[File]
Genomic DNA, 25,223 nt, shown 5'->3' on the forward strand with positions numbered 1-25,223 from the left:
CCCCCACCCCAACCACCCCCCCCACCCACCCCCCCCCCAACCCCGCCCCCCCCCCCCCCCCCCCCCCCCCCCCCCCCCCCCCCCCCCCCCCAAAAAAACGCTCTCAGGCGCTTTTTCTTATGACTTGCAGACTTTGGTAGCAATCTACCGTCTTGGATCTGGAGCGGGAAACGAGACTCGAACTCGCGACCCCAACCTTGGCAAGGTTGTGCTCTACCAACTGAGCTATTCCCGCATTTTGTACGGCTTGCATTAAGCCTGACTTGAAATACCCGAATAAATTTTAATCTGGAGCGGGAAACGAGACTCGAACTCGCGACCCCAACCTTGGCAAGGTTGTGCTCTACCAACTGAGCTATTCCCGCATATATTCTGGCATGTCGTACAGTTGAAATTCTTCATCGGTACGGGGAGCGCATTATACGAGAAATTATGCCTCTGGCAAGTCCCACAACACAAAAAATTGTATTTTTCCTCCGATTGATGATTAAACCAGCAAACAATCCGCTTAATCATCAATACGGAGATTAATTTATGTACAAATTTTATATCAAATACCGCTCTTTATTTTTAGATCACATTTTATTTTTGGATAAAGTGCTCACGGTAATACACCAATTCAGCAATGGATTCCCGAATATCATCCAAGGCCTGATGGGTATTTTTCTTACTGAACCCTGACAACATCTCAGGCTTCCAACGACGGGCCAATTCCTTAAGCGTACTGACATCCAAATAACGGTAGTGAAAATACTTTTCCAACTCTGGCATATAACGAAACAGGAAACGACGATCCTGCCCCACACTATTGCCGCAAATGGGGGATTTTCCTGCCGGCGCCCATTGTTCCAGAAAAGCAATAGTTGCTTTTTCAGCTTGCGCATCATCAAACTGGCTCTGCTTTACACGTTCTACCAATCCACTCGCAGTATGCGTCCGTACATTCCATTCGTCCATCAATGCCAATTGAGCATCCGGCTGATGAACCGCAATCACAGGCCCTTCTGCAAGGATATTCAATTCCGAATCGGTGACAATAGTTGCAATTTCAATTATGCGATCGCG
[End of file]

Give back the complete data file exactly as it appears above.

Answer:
Genomic DNA, 25,223 nt, shown 5'->3' on the forward strand with positions numbered 1-25,223 from the left:
CCCCCACCCCAACCACCCCCCCCACCCACCCCCCCCCCAACCCCGCCCCCCCCCCCCCCCCCCCCCCCCCCCCCCCCCCCCCCCCCCCCCCAAAAAAACGCTCTCAGGCGCTTTTTCTTATGACTTGCAGACTTTGGTAGCAATCTACCGTCTTGGATCTGGAGCGGGAAACGAGACTCGAACTCGCGACCCCAACCTTGGCAAGGTTGTGCTCTACCAACTGAGCTATTCCCGCATTTTGTACGGCTTGCATTAAGCCTGACTTGAAATACCCGAATAAATTTTAATCTGGAGCGGGAAACGAGACTCGAACTCGCGACCCCAACCTTGGCAAGGTTGTGCTCTACCAACTGAGCTATTCCCGCATATATTCTGGCATGTCGTACAGTTGAAATTCTTCATCGGTACGGGGAGCGCATTATACGAGAAATTATGCCTCTGGCAAGTCCCACAACACAAAAAATTGTATTTTTCCTCCGATTGATGATTAAACCAGCAAACAATCCGCTTAATCATCAATACGGAGATTAATTTATGTACAAATTTTATATCAAATACCGCTCTTTATTTTTAGATCACATTTTATTTTTGGATAAAGTGCTCACGGTAATACACCAATTCAGCAATGGATTCCCGAATATCATCCAAGGCCTGATGGGTATTTTTCTTACTGAACCCTGACAACATCTCAGGCTTCCAACGACGGGCCAATTCCTTAAGCGTACTGACATCCAAATAACGGTAGTGAAAATACTTTTCCAACTCTGGCATATAACGAAACAGGAAACGACGATCCTGCCCCACACTATTGCCGCAAATGGGGGATTTTCCTGCCGGCGCCCATTGTTCCAGAAAAGCAATAGTTGCTTTTTCAGCTTGCGCATCATCAAACTGGCTCTGCTTTACACGTTCTACCAATCCACTCGCAGTATGCGTCCGTACATTCCATTCGTCCATCAATGCCAATTGAGCATCCGGCTGATGAACCGCAATCACAGGCCCTTCTGCAAGGATATTCAATTCCGAATCGGTGACAATAGTTGCAATTTCAATTATGCGATCGCG